Two Hearts Beat as One
In DW Gibson’s article “America Without Migrants” [Oct. 17], I learned that Middletown, New York, is “the heart of Donald Trump country.” In John B. Judis’s review of Strangers in Their Own Land in the same issue, I learned that “Arlie Russell Hochschild journeys into the heart of Trump Country”: Lake Charles, Louisiana. Oh well, I guess two hearts are better than one.
blooming grove, n.y.
It is interesting that DW Gibson, in his fine piece about the costs—economic, social, and ethical—of deporting 11 million undocumented immigrants, chooses to highlight the lives and labors of two people who have settled in small towns. Immigration continues to be an urban phenomenon, of course. But, as Gibson points out, it is also revitalizing rural and exurban communities beset by the globalization of manufacturing, the automation of agriculture, and the predominance of monocultural, industrial farming.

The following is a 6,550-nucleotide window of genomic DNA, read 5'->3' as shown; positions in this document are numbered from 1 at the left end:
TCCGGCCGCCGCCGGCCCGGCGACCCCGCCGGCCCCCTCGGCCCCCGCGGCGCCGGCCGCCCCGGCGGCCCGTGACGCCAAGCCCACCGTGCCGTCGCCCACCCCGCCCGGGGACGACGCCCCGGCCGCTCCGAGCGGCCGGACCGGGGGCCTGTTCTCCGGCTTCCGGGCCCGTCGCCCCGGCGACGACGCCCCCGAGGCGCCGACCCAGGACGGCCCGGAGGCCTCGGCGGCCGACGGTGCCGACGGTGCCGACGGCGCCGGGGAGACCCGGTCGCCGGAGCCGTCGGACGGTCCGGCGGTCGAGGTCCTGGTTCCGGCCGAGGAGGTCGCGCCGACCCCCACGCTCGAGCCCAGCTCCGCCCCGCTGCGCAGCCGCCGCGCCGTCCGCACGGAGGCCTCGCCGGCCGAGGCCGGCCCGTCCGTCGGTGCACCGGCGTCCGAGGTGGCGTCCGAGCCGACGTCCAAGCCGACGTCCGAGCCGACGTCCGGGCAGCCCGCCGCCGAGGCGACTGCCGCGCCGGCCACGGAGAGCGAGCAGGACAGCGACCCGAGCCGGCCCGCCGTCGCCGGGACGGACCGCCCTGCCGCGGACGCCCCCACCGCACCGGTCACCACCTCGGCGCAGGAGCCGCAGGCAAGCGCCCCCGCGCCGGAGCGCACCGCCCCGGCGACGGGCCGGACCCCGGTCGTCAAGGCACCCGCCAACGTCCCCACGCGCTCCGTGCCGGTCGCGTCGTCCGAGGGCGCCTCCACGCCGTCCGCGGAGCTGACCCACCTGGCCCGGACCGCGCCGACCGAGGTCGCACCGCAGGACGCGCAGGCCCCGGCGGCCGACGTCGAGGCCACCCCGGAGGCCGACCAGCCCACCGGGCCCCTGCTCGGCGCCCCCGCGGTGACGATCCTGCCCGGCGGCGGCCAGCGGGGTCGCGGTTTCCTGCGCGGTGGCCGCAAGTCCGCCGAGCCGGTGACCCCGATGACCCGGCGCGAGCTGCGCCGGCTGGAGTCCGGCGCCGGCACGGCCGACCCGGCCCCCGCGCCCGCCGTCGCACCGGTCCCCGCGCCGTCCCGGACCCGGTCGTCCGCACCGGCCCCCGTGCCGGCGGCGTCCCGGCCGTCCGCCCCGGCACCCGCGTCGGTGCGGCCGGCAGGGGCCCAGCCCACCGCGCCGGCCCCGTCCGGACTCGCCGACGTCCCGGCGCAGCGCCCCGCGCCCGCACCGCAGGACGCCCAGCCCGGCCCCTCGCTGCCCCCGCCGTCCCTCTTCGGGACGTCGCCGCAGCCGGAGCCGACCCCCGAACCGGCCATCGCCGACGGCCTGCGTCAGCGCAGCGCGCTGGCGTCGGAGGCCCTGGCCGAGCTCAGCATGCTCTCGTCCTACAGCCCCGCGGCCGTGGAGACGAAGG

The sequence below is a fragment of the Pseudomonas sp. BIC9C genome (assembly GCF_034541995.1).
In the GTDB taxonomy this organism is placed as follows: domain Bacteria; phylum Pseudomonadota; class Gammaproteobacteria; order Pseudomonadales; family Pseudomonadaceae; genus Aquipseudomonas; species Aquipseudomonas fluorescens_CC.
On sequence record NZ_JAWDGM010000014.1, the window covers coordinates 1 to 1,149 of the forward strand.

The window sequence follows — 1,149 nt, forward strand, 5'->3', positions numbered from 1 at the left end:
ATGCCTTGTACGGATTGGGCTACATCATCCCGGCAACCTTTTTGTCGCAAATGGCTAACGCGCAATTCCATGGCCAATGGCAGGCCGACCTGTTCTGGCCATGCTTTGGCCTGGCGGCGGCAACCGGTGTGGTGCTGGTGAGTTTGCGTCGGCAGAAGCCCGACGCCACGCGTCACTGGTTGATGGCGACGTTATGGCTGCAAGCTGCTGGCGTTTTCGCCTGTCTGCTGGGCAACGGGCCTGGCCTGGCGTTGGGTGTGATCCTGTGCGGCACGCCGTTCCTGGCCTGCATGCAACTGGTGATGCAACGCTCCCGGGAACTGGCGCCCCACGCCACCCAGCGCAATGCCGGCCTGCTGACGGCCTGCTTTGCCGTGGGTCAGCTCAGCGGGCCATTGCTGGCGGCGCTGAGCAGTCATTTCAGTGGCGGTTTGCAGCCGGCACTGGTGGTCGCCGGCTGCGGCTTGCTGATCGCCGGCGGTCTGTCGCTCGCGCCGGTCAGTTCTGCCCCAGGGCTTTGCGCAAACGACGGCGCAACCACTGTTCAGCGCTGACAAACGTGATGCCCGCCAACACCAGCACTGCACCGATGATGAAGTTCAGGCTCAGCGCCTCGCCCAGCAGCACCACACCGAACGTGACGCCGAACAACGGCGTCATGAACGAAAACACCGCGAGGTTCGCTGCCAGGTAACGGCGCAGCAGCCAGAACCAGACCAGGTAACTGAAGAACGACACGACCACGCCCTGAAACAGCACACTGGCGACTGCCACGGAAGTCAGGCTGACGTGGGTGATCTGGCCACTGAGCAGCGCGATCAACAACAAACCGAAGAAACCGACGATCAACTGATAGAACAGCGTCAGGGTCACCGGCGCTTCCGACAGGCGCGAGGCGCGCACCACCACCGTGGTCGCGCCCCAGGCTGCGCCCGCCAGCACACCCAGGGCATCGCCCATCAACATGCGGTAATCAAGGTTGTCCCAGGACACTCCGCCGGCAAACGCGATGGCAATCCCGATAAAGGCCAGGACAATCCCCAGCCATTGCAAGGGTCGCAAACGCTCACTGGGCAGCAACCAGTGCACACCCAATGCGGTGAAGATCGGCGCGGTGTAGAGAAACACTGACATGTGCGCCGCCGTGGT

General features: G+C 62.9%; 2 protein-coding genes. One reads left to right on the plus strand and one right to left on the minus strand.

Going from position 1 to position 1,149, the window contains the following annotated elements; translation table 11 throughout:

It is hard to keep young Americans down on the farm after they’ve seen New York or Chicago, but immigrants increasingly see opportunities in small communities that, until recently, were in free fall. To these towns they bring more than the grunt labor of mowing lawns or hanging drywall—and not just to the farm belt of the Midwest. With the right community response, they are providing new energy for local industry, such as the carpet businesses in Dalton, Georgia, and the wineries in Riverhead, New York. In many of these towns, they offer a multicultural remedy for schools that have been losing students.
The welcoming country that Gibson supports ought to include a rural- development program that combines the goals of integrating immigrants and reversing the decline of small towns that have the potential for developing the jobs and enterprises of the future. With legalized status and human-capital investment, immigrants could drive a new rural economy that would benefit everyone.
Diana R. Gordon
I devoured Arthur Goldhammer’s “‘Fever Grips the Entire Nation’” [Oct. 17], finding his insights apt and thought-provoking. One aspect of his analysis, though, could have been usefully expanded in scope. Referring primarily to times of war, Toqueville asserts that “citizens must be prepared to make numerous and painful sacrifices.”